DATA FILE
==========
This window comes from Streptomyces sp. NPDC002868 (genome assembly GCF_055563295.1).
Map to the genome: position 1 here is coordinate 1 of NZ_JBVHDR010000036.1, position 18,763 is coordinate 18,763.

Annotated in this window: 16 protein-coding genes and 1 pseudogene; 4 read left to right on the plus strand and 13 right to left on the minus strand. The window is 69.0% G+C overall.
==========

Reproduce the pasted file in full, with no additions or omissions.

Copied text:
This window comes from Streptomyces sp. NPDC002868 (genome assembly GCF_055563295.1).
Map to the genome: position 1 here is coordinate 1 of NZ_JBVHDR010000036.1, position 18,763 is coordinate 18,763.

Annotated in this window: 16 protein-coding genes and 1 pseudogene; 4 read left to right on the plus strand and 13 right to left on the minus strand. The window is 69.0% G+C overall.